What Will Happen to Research Funding in the Era of COVID-19?
With the attention of the whole world focused on COVID-19, other issues are taking a back seat. This is certainly true of the scientific community, where many are re-directing their efforts towards research into COVID-19. In some places, researchers with medical expertise are even helping to treat patients.
The research community is being affected by the pandemic in many different ways. Projects are being put on hold, conferences are cancelled or postponed, industries are slowing as many workers are asked to stay at home. Schools and universities are closed to all but essential staff. Many laboratories are idle. Others are now offering a vital service by carrying out COVID-19 testing, or helping to produce disinfectant products or safety gear.
In academic publishing, some journal editors are prioritizing papers on COVID-19. Meanwhile, researchers are likely to be submitting fewer papers, as they are unable to complete projects.
COVID-19 Research Takes the Lead
Research funding is also being forced to respond to COVID-19. While many grant applications have been slowed, or put on hold, some funders are offering fast-track funding for projects related to COVID-19. In the US, the National Institutes of Health have a number of funding opportunities specifically related to COVID-19. Applications are being accepted on a rolling basis, often into 2021. The NIH are also offering flexibility for other applicants and existing grant holders, by extending deadlines for example.
Also in the US, the National Science Foundation (NSF) has an established system for fast-track grant applications. Designed for time-sensitive ideas, the NSF’s RAPID programme has already funded a dozen COVID-19 projects. One of these is held by Roxane Silver, of the University of Irvine, California. Silver is an expert on the health effects of traumatic life events. The NSF grant will allow her to study the long-term effects of the pandemic on individuals.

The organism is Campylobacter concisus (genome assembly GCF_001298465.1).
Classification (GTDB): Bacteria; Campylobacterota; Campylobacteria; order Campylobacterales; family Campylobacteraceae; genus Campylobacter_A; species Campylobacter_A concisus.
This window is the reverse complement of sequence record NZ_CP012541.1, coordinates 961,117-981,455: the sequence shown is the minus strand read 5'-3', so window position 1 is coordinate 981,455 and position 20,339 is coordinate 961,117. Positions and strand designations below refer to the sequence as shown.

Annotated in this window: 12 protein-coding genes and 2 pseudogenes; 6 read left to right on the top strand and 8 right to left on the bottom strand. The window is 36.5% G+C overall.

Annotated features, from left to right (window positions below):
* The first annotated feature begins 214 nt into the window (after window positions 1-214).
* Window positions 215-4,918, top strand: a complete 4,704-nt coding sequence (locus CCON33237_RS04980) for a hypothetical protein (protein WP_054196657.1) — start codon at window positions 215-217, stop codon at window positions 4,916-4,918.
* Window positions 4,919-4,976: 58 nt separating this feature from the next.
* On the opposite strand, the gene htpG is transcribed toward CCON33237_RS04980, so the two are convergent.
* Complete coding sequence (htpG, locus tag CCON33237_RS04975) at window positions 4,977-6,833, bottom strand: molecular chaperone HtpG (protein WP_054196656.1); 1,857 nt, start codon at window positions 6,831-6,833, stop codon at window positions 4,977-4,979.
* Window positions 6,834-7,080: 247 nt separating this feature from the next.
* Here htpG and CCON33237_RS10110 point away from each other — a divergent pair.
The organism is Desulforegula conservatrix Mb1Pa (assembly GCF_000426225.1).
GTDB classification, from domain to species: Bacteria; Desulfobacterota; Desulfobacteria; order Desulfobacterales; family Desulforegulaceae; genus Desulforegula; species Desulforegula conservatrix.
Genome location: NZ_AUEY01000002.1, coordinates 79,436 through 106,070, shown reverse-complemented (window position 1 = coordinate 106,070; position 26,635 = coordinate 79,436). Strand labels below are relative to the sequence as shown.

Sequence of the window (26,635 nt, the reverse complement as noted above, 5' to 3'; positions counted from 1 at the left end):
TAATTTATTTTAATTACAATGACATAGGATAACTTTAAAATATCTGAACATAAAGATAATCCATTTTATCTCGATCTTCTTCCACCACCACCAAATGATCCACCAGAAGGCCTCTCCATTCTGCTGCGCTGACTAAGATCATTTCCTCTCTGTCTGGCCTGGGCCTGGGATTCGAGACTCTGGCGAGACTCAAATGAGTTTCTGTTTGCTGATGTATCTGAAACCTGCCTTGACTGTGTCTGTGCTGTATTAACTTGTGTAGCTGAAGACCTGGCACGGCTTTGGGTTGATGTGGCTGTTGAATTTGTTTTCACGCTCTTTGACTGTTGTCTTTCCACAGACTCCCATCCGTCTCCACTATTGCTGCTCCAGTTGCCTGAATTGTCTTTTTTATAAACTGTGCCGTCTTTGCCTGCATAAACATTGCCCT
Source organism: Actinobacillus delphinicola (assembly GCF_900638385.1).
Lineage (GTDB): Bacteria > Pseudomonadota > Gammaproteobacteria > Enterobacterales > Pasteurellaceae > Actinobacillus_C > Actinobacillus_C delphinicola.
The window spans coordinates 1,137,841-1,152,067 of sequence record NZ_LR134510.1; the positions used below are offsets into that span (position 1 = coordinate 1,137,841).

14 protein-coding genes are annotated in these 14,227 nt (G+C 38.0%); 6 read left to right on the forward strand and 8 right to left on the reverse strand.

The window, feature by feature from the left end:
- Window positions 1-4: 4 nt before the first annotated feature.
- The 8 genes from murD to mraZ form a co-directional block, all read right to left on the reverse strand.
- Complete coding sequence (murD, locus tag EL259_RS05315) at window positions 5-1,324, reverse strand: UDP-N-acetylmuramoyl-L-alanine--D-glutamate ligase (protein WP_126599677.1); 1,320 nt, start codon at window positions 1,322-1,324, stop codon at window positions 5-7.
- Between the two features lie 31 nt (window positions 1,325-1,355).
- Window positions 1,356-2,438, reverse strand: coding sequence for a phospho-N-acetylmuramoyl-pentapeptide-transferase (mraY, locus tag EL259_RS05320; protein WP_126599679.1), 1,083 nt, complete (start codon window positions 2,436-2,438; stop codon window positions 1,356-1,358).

In March, the UK’s Wellcome Trust joined forces with the Bill and Melinda Gates Foundation and Mastercard to set up the COVID-19 Therapeutics Accelerator. This $125 million fund is targeted at drug development. Currently, there is no proven treatment for COVID-19. The COVID-19 Therapeutics Accelerator aims to change this, by pushing forward the development of new drugs. At the same time, existing treatments will be tested to see if they are effective against COVID-19. Researchers interested in accessing the funding should contact the Wellcome Trust.
Governments and national research councils are also committing huge amounts of money to COVID-19 research. The government of Canada is currently funding 99 projects on COVID-19, with a total investment of $54.2 million. The government of Ireland has called for proposals for projects looking at the immediate challenges posed by coronavirus. Applications will be accepted until further notice.
On 24th March, Omidyar Network India launched a rapid-response funding scheme to tackle COVID-19. The US$1 million fund will support research covering anything from app development to community outreach schemes.